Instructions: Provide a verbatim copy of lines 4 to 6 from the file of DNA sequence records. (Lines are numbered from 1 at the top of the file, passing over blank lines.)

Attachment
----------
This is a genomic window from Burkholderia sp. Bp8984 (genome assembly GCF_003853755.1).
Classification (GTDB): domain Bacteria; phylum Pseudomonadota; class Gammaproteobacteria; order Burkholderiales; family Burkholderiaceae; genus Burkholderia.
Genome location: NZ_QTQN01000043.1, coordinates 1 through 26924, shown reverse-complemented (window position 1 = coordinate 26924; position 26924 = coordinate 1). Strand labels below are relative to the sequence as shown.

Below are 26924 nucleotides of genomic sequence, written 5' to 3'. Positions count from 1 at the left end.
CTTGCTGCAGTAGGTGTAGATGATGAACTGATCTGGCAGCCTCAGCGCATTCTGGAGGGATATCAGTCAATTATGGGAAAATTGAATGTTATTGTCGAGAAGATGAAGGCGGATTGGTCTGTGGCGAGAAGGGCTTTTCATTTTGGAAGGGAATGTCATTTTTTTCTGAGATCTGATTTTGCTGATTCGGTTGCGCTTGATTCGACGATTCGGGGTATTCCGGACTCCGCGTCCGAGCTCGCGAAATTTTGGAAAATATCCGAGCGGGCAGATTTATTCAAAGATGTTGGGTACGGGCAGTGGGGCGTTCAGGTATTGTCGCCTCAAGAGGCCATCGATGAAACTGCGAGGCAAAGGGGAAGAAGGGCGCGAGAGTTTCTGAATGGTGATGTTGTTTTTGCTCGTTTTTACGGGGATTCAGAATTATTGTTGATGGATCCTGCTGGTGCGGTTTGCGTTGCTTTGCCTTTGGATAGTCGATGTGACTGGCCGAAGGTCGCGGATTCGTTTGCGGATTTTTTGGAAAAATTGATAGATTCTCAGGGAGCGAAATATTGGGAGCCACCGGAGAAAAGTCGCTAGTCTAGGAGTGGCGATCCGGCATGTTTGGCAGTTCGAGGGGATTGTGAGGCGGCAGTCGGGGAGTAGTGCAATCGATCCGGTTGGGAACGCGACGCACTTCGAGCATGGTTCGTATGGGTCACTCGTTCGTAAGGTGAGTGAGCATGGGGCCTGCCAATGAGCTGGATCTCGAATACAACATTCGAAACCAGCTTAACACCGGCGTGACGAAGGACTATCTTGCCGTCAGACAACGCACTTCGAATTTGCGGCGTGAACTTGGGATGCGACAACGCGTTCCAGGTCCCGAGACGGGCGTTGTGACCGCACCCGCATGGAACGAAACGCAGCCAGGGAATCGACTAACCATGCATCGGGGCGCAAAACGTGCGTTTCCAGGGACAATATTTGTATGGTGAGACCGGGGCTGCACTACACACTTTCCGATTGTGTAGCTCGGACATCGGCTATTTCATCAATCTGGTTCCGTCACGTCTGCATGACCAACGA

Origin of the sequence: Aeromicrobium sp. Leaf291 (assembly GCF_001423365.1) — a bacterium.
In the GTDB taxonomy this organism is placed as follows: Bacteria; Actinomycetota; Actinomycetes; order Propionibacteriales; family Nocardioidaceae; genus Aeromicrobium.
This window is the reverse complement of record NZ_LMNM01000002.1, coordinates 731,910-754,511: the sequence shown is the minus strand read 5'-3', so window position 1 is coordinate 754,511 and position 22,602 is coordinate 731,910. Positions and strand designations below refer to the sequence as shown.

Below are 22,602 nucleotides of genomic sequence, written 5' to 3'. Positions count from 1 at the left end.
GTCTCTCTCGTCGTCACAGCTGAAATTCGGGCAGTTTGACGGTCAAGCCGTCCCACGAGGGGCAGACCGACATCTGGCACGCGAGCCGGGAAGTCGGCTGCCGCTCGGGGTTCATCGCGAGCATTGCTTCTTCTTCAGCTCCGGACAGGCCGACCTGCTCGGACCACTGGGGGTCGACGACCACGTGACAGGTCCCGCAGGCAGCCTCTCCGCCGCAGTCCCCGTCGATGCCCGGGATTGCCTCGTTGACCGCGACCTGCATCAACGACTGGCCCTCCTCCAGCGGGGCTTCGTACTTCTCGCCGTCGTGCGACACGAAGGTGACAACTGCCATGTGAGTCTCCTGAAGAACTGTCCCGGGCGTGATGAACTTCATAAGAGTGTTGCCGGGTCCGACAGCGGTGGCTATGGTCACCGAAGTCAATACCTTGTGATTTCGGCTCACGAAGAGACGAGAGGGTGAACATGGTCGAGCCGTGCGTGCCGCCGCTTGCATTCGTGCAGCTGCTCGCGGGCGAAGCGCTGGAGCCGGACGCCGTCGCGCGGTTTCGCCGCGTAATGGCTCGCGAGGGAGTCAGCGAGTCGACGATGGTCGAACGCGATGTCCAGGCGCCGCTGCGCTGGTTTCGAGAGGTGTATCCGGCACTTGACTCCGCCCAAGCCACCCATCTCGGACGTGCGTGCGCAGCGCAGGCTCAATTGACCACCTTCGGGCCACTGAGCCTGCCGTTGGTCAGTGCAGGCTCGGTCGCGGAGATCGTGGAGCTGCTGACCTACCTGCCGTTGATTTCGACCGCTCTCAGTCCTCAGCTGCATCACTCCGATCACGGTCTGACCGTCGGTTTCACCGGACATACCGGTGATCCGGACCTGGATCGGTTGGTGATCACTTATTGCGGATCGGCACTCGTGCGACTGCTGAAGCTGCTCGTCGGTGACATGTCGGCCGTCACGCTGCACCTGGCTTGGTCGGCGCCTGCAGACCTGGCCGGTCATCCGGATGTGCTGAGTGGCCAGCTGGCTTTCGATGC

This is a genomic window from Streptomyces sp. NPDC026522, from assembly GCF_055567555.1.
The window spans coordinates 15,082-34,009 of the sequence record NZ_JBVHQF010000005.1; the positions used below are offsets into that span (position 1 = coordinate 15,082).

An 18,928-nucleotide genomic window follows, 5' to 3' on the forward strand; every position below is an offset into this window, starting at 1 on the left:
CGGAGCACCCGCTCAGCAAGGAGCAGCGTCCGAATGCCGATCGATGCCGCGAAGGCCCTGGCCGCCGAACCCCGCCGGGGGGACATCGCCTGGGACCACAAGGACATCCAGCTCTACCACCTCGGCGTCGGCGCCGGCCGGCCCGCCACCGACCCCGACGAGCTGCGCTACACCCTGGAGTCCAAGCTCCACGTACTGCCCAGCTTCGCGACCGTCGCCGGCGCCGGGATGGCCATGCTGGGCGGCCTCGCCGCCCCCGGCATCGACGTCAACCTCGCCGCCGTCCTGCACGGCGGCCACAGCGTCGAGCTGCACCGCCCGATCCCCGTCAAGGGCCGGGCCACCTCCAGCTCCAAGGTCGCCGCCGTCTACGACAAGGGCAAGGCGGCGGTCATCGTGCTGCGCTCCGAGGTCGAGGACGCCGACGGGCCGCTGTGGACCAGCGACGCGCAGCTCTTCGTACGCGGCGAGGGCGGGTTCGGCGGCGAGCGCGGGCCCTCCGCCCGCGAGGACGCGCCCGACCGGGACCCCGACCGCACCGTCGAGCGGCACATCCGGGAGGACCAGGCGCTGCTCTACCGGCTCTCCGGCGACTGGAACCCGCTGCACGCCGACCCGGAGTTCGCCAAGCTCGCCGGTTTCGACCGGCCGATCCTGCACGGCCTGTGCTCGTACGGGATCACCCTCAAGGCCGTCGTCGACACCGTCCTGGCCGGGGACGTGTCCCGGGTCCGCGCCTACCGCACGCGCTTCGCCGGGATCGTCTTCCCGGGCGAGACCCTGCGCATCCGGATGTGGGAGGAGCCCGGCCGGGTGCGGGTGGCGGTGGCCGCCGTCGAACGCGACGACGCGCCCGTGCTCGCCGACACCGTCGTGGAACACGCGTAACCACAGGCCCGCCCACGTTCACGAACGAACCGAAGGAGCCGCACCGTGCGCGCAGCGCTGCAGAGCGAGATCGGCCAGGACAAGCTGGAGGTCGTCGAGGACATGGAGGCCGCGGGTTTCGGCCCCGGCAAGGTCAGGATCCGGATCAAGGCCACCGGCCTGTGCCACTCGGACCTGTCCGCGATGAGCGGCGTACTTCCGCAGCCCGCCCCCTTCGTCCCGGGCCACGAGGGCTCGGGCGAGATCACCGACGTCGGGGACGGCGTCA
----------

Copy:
Below are 26924 nucleotides of genomic sequence, written 5' to 3'. Positions count from 1 at the left end.
CTTGCTGCAGTAGGTGTAGATGATGAACTGATCTGGCAGCCTCAGCGCATTCTGGAGGGATATCAGTCAATTATGGGAAAATTGAATGTTATTGTCGAGAAGATGAAGGCGGATTGGTCTGTGGCGAGAAGGGCTTTTCATTTTGGAAGGGAATGTCATTTTTTTCTGAGATCTGATTTTGCTGATTCGGTTGCGCTTGATTCGACGATTCGGGGTATTCCGGACTCCGCGTCCGAGCTCGCGAAATTTTGGAAAATATCCGAGCGGGCAGATTTATTCAAAGATGTTGGGTACGGGCAGTGGGGCGTTCAGGTATTGTCGCCTCAAGAGGCCATCGATGAAACTGCGAGGCAAAGGGGAAGAAGGGCGCGAGAGTTTCTGAATGGTGATGTTGTTTTTGCTCGTTTTTACGGGGATTCAGAATTATTGTTGATGGATCCTGCTGGTGCGGTTTGCGTTGCTTTGCCTTTGGATAGTCGATGTGACTGGCCGAAGGTCGCGGATTCGTTTGCGGATTTTTTGGAAAAATTGATAGATTCTCAGGGAGCGAAATATTGGGAGCCACCGGAGAAAAGTCGCTAGTCTAGGAGTGGCGATCCGGCATGTTTGGCAGTTCGAGGGGATTGTGAGGCGGCAGTCGGGGAGTAGTGCAATCGATCCGGTTGGGAACGCGACGCACTTCGAGCATGGTTCGTATGGGTCACTCGTTCGTAAGGTGAGTGAGCATGGGGCCTGCCAATGAGCTGGATCTCGAATACAACATTCGAAACCAGCTTAACACCGGCGTGACGAAGGACTATCTTGCCGTCAGACAACGCACTTCGAATTTGCGGCGTGAACTTGGGATGCGACAACGCGTTCCAGGTCCCGAGACGGGCGTTGTGACCGCACCCGCATGGAACGAAACGCAGCCAGGGAATCGACTAACCATGCATCGGGGCGCAAAACGTGCGTTTCCAGGGACAATATTTGTATGGTGAGACCGGGGCTGCACTACACACTTTCCGATTGTGTAGCTCGGACATCGGCTATTTCATCAATCTGGTTCCGTCACGTCTGCATGACCAACGA

Origin of the sequence: Aeromicrobium sp. Leaf291 (assembly GCF_001423365.1) — a bacterium.